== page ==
This year’s show benefits from recent improvements to infrastructure and facilities as organizer Farnborough International continues a 60-year evolution of development begun by the Society of British Aerospace Companies (SBAC). One of the first examples was a re-landscaping of the exhibition site in 1980 to accommodate continuing growth. SBAC re-routed roads, extended chalet lines westward and increased the South Hall exhibition space to provide an overall total area of 175,000 square feet.
The 1980 event saw some new general-aviation aircraft designs including the curiously bug-like Edgley Optica, designed as a low-speed surveillance aircraft, while France-based Aerospatiale/Socata Tampico pioneered a new light-aircraft family.
Altogether less quiet and peaceful was another French participant, the Dassault-Breguet Mirage 4000, which competed against the General Dynamics F-16, Northrop F-18, McDonnell Douglas F-15 and Panavia Tornado F2 to make the most violent impact on the local Hampshire environment. Another Farnborough newcomer was the Canadair Challenger “widebody” corporate jet.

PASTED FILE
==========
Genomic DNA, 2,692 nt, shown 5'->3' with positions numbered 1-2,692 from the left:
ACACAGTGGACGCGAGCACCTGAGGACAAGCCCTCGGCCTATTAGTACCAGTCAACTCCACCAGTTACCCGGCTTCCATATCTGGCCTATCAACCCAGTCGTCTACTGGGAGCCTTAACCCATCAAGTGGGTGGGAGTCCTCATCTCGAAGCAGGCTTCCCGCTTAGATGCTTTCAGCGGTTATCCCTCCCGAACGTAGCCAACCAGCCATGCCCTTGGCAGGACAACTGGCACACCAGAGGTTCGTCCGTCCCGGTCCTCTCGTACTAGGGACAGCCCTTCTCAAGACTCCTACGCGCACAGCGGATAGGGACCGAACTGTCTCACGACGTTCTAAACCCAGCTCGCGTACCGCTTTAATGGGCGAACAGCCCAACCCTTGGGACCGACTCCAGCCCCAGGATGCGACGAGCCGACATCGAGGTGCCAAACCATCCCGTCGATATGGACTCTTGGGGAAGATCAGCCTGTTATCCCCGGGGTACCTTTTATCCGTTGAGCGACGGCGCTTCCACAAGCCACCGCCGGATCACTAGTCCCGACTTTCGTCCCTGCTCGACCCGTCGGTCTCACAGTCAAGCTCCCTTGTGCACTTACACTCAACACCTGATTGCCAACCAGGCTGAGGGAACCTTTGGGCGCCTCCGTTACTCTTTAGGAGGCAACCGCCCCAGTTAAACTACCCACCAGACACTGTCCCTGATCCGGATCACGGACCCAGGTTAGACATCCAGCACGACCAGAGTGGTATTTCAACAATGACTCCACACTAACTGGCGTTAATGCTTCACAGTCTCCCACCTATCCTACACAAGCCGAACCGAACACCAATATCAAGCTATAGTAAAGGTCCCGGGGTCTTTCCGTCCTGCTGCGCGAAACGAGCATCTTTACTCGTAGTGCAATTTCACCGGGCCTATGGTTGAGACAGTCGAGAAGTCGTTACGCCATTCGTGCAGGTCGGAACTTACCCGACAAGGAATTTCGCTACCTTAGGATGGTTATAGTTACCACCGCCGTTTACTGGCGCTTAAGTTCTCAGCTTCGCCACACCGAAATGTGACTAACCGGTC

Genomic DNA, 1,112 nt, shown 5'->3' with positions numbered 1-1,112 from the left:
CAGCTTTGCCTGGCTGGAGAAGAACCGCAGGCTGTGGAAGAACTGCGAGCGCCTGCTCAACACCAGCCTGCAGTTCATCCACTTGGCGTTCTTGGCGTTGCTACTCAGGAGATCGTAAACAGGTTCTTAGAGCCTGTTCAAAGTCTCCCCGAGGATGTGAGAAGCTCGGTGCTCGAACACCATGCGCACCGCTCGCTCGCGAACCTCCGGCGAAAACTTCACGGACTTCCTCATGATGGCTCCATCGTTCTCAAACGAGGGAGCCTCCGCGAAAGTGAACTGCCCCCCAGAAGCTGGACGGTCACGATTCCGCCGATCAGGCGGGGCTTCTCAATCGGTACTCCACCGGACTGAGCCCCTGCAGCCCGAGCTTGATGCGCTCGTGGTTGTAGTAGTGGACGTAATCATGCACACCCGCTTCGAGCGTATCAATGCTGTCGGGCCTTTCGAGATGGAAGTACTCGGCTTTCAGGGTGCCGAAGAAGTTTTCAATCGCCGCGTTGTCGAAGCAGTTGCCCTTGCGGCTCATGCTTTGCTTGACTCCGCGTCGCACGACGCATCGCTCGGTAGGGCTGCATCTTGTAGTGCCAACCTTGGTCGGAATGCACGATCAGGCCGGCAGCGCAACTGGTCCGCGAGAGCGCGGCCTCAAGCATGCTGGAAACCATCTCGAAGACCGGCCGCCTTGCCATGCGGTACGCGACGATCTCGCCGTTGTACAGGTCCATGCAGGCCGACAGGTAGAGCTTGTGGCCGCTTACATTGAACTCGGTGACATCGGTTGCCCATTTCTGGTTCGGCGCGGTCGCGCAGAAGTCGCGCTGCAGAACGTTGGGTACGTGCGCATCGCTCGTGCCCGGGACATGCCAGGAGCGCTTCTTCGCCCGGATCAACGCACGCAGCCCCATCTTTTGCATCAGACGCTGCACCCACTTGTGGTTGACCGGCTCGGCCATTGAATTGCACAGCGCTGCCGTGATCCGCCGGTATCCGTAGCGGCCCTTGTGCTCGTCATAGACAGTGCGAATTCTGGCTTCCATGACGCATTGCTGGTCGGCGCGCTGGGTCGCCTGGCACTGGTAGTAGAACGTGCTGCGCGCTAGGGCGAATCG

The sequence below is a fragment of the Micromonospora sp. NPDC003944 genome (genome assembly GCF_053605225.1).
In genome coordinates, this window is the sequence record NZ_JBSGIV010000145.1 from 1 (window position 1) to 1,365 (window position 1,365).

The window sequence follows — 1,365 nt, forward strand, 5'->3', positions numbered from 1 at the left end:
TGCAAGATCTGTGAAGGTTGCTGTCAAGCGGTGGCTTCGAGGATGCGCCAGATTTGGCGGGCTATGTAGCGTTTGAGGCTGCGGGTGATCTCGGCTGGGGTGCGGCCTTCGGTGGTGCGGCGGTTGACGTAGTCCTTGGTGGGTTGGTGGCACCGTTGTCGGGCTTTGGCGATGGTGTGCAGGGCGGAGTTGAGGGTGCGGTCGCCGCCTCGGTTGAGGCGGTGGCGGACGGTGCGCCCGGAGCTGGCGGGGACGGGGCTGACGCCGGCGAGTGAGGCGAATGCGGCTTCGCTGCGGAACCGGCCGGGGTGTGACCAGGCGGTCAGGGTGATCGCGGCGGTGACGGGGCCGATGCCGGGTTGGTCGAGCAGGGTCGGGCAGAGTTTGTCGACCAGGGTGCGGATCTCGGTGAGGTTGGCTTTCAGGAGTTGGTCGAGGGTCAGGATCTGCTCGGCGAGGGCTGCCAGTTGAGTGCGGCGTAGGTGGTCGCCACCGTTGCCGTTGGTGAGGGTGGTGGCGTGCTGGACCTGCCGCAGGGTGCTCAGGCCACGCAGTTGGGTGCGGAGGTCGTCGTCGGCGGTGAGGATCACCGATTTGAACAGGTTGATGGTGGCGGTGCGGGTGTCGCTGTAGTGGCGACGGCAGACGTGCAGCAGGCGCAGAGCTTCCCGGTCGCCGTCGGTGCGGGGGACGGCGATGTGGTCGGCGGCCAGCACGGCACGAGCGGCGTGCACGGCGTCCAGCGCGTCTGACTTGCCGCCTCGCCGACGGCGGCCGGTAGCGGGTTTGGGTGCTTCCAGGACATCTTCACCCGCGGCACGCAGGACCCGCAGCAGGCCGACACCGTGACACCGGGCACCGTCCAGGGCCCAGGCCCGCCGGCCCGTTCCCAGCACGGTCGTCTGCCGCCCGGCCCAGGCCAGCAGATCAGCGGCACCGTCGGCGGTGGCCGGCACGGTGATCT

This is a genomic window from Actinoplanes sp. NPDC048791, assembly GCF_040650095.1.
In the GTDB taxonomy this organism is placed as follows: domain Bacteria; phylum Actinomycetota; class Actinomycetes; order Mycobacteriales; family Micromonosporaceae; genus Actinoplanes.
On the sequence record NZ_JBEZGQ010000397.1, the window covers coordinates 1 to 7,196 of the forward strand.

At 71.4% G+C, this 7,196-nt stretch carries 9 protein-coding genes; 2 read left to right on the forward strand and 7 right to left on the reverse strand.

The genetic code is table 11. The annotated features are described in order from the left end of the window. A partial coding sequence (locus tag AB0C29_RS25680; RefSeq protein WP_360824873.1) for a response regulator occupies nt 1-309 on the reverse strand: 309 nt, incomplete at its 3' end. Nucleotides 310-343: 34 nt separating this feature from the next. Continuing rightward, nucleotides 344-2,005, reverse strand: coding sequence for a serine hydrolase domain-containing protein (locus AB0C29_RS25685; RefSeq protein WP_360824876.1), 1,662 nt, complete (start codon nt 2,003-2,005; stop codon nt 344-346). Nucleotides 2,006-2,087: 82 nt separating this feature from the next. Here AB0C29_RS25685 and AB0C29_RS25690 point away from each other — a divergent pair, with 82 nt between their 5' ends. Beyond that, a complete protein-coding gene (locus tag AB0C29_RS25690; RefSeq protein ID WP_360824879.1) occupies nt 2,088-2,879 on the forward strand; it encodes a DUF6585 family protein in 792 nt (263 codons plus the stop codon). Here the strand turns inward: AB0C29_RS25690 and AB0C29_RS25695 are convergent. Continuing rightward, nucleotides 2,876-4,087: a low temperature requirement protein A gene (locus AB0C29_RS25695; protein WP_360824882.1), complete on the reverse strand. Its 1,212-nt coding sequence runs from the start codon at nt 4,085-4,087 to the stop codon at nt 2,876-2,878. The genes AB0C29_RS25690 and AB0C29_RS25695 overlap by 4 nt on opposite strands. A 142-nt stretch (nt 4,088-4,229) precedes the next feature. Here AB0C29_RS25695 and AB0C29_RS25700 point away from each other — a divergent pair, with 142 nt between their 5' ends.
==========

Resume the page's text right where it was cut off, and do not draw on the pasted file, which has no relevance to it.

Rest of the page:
The Golden Years
As SBAC marked the 50th anniversary of its original 1932 exhibition, almost 500 companies were ensconced in the new North Hall, on ground that was previously occupied by radar equipment exhibits. In a rare sight, Farnborough’s skies were graced simultaneously by two Boeing jetliners, the 757 and 767, providing an opportunity for the U.S. manufacturer to carry potential customers during the flying display. Slingsby showed its T67, based on French designer Rene Fournier’s wooden RF6.
There were some 20 aircraft new to Farnborough in the 1984 flying display, almost a quarter of the total, and more than a dozen others were displayed on the ground. A major milestone was the first presence of Russian aircraft, such as the Antonov An-72, Ilyushin Il-86 and Mil Mi-26. Demonstrating competition for business from new regional airlines were the de Havilland Canada Dash 8, Embraer Brasilia and Saab 340.